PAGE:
Father of Iraqi architecture Rifat Chadirji has passed away at 93, on April 10 in London, after contracting the novel coronavirus. Born in 1926 in Baghdad, he is responsible for more than 100 buildings across Iraq.
Some of his most iconic works include the Tahrir Square's Freedom Monument, the Tobacco Monopoly Headquarters in 1965, the Central Post Office in Baghdad in 1975 and the Unknown Soldier Monument, one of his most culturally significant intervention designed in 1959, demolished in 1982 and then replaced by a statue of Saddam Hussein in 2003.
After finishing his architectural training, Chadirji started his "architectural experiment" in Baghdad. Merging key characteristics of regional Iraqi architecture and contemporary features, Chadirji’s work often tried to reconcile tradition and modern times. Called “International regionalism”, the architect’s approach influenced the development of all the Arab region. While some may call him modernist, his work consisted of conceptualizing elements of traditional buildings and reproducing them in a contemporary setting. He often opted for vernacular fundamentals, incorporating them in a new form.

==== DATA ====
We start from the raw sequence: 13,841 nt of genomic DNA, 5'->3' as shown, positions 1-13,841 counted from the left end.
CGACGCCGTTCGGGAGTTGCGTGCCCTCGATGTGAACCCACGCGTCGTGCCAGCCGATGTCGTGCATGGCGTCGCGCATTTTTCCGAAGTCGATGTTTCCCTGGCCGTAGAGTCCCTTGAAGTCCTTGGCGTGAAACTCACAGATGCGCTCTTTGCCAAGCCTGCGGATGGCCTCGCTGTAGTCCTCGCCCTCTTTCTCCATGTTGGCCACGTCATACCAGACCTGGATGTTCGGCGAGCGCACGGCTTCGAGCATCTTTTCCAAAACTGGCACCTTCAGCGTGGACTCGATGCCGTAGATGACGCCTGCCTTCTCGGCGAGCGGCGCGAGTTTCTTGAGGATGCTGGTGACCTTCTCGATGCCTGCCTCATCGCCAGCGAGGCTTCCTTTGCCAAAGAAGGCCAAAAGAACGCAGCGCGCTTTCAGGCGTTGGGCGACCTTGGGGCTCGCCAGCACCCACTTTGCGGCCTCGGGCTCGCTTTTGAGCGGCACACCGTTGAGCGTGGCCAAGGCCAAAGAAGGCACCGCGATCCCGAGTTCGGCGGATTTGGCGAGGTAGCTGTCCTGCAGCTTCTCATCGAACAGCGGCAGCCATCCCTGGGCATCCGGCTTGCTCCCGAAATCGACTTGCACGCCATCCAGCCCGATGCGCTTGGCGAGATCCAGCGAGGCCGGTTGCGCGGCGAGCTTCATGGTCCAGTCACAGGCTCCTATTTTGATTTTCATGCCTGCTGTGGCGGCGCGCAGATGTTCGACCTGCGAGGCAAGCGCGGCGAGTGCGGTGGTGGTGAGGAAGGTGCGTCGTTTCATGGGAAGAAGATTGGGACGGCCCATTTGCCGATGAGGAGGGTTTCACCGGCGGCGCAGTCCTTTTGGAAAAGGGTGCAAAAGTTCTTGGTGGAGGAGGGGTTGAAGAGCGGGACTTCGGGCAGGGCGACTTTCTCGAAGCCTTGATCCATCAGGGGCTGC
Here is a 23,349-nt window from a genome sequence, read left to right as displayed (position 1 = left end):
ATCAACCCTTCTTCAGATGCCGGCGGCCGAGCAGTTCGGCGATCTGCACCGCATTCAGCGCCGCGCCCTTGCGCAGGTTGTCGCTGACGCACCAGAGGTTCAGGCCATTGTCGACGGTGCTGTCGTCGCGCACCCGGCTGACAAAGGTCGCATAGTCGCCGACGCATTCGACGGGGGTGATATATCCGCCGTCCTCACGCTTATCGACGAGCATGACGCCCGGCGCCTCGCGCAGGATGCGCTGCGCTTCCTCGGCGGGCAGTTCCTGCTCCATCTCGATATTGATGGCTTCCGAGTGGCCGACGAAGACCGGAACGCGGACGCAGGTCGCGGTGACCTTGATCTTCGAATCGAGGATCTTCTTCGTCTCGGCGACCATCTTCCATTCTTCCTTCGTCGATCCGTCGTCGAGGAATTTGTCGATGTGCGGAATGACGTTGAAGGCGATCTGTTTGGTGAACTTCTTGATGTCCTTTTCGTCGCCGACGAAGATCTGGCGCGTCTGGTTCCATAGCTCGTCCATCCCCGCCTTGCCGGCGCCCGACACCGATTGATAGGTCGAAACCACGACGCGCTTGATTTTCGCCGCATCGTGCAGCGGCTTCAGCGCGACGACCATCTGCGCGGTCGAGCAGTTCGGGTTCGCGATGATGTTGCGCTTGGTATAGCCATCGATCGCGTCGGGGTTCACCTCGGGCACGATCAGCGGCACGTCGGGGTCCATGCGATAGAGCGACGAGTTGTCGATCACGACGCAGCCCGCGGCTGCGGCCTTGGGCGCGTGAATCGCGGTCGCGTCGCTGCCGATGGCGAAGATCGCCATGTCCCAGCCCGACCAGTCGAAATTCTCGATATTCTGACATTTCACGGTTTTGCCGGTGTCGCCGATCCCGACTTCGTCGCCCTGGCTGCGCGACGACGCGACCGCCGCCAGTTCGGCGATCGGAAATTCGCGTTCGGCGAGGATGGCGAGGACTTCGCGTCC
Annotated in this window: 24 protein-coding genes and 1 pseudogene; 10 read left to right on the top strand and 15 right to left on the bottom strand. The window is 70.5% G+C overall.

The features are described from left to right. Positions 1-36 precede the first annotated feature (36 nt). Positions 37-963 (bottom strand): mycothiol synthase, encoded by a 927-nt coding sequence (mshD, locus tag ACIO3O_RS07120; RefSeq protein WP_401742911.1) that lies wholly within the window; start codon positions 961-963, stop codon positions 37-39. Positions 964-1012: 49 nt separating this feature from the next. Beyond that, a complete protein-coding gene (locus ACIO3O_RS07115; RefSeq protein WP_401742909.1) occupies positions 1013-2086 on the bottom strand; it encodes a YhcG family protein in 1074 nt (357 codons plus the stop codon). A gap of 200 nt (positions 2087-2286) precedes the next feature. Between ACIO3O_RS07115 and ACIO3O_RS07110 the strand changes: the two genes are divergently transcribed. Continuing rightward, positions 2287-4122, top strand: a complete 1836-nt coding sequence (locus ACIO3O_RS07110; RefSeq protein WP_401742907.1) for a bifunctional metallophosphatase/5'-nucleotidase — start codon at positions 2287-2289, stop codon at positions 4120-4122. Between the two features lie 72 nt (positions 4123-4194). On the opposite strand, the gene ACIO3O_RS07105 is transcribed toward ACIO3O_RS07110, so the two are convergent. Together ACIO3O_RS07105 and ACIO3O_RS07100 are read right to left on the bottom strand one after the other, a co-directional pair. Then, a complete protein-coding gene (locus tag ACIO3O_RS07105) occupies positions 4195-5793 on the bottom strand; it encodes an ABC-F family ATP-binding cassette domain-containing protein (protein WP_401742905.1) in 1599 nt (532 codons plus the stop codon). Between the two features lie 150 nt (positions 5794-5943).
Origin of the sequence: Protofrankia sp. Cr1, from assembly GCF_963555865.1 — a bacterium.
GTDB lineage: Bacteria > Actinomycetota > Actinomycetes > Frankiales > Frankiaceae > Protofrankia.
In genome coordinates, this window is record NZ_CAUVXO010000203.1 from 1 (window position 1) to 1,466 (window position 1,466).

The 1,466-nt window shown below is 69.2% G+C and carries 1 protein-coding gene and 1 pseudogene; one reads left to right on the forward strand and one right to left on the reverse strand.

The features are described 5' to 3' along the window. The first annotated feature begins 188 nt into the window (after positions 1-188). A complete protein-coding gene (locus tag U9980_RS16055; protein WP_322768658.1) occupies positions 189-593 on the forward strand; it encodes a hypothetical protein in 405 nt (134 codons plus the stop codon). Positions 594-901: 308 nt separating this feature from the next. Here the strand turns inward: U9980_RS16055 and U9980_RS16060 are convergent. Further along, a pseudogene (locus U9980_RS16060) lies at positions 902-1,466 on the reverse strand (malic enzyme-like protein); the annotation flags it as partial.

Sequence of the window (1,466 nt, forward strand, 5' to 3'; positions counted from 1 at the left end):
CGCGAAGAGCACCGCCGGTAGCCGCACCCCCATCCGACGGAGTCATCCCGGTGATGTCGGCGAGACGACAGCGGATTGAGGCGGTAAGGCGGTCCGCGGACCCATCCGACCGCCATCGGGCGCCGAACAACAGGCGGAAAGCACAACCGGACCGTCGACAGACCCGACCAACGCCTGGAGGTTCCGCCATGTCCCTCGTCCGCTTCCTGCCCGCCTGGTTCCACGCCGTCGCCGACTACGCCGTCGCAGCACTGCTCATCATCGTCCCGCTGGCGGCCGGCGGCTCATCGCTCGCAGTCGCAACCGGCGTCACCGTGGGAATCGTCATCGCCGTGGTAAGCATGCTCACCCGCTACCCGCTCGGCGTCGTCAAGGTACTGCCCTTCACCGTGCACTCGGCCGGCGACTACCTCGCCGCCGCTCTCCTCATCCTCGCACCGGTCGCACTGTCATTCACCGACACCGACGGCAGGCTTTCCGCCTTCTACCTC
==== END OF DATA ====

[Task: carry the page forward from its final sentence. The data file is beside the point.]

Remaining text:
Coming from an influential family, his father, Kamil Chadirji was president of the National Democratic Party. An important cultural figure between the 1950s and 1970s, a member of the art crowd the Modern Baghdad Group, Chadirji who is also an accomplished photographer, documented with his father Iraqi life, as well as regional architecture and the modernization of the region.
From the very outset of my practice, I thought it imperative that, sooner or later, Iraq create for itself an architecture regional in character yet simultaneously modern, part of the current international avant-garde style. -- Rifat Chadirji
Winner of the Aga Khan Chairman Award in 1986, Chadirji’s work attracted worldwide acclaim, resulting in an honorary fellowship of the Royal Institute of British Architects and the American Institute of Architects. In 2017, Tamayouz Excellence Award named a prize in his honor. The Rifat Chadirji award celebrates projects that “highlight the current challenges facing communities in Iraq and respond to local community needs”.
News via The National.
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